Camden Council has published a digital strategy as it bids to save money and improve public services.
In a booklet published online, Cabinet member for finance Theo Blackwell explains that the council wants to "realise how digital technology and big data can be a way to save money and improve services through co-production, collaboration and challenges by residents and businesses".
He says that the public-sector workers need to "up-skill radically" to ensure that users of public services will be able to access what they want 24/7, through a variety of digital means.
Some of the key priorities, as outlined in the document, are: to develop new solutions with partners to reduce inequality, foster digital skills through coding and other learning initiatives in schools, stimulate an expansion of high-speed internet access across the borough, using business intelligence tools to put resources where they are most needed and maximising digital channels, including social media.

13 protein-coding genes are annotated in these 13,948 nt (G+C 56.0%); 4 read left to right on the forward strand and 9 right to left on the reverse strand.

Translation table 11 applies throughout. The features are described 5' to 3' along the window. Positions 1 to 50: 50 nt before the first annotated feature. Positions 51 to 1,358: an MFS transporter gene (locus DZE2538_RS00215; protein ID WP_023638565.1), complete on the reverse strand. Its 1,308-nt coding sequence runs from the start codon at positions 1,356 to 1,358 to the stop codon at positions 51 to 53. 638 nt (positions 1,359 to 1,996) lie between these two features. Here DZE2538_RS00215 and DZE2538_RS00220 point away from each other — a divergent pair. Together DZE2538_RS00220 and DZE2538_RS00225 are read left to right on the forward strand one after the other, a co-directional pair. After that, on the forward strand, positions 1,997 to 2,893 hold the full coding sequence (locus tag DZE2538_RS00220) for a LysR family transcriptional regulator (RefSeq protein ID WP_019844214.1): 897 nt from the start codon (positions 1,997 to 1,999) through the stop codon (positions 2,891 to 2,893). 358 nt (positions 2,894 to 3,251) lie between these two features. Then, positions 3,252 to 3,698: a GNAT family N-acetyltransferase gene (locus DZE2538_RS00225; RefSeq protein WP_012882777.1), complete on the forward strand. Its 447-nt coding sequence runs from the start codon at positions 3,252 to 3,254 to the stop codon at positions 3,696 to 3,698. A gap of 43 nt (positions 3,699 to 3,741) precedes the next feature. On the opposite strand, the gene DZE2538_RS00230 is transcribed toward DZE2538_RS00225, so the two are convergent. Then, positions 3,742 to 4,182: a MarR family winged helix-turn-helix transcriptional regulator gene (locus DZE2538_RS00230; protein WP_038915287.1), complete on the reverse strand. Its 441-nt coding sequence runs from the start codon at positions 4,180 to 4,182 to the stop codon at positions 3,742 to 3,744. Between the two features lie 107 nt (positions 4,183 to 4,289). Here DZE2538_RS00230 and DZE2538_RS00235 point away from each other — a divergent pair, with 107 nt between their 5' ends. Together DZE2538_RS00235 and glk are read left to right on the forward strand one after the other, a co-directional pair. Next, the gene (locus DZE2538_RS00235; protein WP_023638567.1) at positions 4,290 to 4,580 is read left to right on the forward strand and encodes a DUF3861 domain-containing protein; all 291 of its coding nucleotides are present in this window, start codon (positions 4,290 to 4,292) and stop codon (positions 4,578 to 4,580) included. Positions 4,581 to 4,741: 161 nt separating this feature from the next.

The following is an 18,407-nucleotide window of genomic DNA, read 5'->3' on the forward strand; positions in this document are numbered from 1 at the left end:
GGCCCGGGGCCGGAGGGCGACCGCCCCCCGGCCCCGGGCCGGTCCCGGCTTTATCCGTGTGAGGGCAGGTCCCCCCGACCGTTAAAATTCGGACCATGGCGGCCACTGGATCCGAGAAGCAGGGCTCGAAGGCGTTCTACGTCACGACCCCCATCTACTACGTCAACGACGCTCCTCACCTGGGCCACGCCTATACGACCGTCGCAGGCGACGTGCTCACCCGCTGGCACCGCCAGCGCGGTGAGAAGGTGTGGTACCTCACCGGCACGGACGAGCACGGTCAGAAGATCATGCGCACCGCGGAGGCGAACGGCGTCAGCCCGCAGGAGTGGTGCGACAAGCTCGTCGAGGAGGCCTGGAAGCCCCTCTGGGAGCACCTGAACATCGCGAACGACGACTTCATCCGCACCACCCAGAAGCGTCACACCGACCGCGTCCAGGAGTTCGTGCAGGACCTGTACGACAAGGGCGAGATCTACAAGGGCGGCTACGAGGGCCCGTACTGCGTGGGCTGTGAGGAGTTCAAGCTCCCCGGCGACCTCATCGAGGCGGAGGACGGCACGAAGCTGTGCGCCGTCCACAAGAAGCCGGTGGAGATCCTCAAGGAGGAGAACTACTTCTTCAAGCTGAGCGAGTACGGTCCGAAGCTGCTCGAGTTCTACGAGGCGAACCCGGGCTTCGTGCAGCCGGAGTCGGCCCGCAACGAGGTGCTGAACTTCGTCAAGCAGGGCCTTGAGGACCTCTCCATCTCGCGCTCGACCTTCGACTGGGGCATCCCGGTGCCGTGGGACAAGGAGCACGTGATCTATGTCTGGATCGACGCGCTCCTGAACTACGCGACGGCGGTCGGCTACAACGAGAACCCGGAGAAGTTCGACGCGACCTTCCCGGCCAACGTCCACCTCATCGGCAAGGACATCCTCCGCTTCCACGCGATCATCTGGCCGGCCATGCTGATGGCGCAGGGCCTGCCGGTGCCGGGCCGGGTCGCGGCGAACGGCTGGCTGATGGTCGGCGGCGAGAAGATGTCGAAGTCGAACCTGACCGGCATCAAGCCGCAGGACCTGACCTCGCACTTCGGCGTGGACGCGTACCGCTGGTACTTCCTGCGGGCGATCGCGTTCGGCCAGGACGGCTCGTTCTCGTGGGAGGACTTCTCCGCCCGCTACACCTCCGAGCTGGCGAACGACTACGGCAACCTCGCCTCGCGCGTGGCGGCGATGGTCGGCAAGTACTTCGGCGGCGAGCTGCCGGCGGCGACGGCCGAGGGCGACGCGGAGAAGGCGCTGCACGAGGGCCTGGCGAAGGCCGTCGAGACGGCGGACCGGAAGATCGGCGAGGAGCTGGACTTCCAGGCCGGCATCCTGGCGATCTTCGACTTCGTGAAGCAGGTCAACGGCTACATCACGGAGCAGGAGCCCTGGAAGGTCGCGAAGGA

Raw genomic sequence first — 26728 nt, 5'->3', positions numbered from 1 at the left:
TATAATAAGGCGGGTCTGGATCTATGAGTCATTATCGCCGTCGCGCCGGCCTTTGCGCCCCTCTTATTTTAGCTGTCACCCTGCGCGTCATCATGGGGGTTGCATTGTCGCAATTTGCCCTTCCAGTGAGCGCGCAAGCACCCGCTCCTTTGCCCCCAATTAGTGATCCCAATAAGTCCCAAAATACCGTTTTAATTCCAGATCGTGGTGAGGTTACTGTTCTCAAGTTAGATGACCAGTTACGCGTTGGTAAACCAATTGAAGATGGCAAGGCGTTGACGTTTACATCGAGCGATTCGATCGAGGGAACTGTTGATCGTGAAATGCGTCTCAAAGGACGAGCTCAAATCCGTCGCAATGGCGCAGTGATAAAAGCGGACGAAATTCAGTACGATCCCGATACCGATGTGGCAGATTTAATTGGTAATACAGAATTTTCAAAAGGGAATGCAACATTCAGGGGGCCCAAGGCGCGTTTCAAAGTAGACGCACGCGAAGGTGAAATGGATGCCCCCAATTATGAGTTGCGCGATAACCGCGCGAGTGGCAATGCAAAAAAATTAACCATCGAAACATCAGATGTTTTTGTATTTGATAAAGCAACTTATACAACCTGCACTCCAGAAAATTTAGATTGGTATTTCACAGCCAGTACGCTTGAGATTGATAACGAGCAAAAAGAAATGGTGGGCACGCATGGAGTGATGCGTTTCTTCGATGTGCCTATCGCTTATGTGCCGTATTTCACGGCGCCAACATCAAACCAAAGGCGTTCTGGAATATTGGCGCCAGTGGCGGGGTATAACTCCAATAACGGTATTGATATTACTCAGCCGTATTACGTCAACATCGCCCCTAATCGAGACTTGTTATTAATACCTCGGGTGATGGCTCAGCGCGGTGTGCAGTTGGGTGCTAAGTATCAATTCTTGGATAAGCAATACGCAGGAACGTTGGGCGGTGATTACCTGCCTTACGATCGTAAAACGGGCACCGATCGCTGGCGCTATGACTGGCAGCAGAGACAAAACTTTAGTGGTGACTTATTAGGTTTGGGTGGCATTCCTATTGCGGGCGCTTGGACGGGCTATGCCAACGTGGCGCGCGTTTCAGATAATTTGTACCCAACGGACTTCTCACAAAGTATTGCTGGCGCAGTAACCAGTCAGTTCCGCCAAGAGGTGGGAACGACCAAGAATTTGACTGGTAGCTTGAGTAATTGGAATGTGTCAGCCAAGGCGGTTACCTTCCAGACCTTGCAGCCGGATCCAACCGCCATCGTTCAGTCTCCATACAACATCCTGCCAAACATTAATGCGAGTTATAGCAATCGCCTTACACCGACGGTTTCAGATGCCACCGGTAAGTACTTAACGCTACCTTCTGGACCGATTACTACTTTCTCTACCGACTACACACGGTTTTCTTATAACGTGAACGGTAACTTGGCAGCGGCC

The London council also states that it wants to enable the delivery of "value for money services by ‘getting it right first time' through efficient online services", and ensure that the council's workforce is digital and mobile by default, taking advantage of what it deems an emerging "internet of things" phenomenon to redesign smarter public services around citizens and businesses.
The digital strategy relies on several "foundations", Blackwell says, which include growing digital centres of excellence, protecting privacy, implementing a radical open systems technology platform for government that is flexible and adaptable and promoting an open systems alliance for public bodies and partners to enable IT standardisation, code sharing and service integration across the public sector. He also states that the council wants to exploit the potential of public cloud services and invest in IT resilience to ensure that its citizens, businesses and staff have access to reliable IT systems.
Blackwell warned that the UK is on course to create a digital divide that is "truly entrenched by the end of the decade" unless action is taken now, and he said it was "vitally important" that Camden develops ways of working which ensure that no one within the borough is left behind.